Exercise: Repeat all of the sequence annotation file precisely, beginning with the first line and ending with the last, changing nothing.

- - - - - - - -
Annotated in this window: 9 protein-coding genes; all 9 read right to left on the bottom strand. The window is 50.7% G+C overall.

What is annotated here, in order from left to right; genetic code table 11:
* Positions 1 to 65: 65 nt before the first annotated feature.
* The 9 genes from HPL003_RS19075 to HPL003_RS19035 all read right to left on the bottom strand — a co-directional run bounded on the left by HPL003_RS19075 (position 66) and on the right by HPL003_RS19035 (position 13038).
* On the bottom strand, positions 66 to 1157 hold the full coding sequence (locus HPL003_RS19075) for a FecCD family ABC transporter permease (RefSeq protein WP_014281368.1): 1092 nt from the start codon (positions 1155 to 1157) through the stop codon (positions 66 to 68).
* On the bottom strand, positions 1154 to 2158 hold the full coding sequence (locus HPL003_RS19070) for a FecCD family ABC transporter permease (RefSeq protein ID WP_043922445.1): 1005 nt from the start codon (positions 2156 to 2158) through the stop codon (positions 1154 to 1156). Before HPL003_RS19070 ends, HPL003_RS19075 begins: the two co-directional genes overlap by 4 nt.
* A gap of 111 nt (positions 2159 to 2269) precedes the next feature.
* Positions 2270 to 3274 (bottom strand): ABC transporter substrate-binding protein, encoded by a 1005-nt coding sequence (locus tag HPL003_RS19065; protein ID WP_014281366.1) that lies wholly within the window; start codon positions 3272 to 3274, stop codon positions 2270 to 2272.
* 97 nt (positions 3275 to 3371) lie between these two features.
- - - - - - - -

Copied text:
Annotated in this window: 9 protein-coding genes; all 9 read right to left on the bottom strand. The window is 50.7% G+C overall.

What is annotated here, in order from left to right; genetic code table 11:
* Positions 1 to 65: 65 nt before the first annotated feature.
* The 9 genes from HPL003_RS19075 to HPL003_RS19035 all read right to left on the bottom strand — a co-directional run bounded on the left by HPL003_RS19075 (position 66) and on the right by HPL003_RS19035 (position 13038).
* On the bottom strand, positions 66 to 1157 hold the full coding sequence (locus HPL003_RS19075) for a FecCD family ABC transporter permease (RefSeq protein WP_014281368.1): 1092 nt from the start codon (positions 1155 to 1157) through the stop codon (positions 66 to 68).
* On the bottom strand, positions 1154 to 2158 hold the full coding sequence (locus HPL003_RS19070) for a FecCD family ABC transporter permease (RefSeq protein ID WP_043922445.1): 1005 nt from the start codon (positions 2156 to 2158) through the stop codon (positions 1154 to 1156). Before HPL003_RS19070 ends, HPL003_RS19075 begins: the two co-directional genes overlap by 4 nt.
* A gap of 111 nt (positions 2159 to 2269) precedes the next feature.
* Positions 2270 to 3274 (bottom strand): ABC transporter substrate-binding protein, encoded by a 1005-nt coding sequence (locus tag HPL003_RS19065; protein ID WP_014281366.1) that lies wholly within the window; start codon positions 3272 to 3274, stop codon positions 2270 to 2272.
* 97 nt (positions 3275 to 3371) lie between these two features.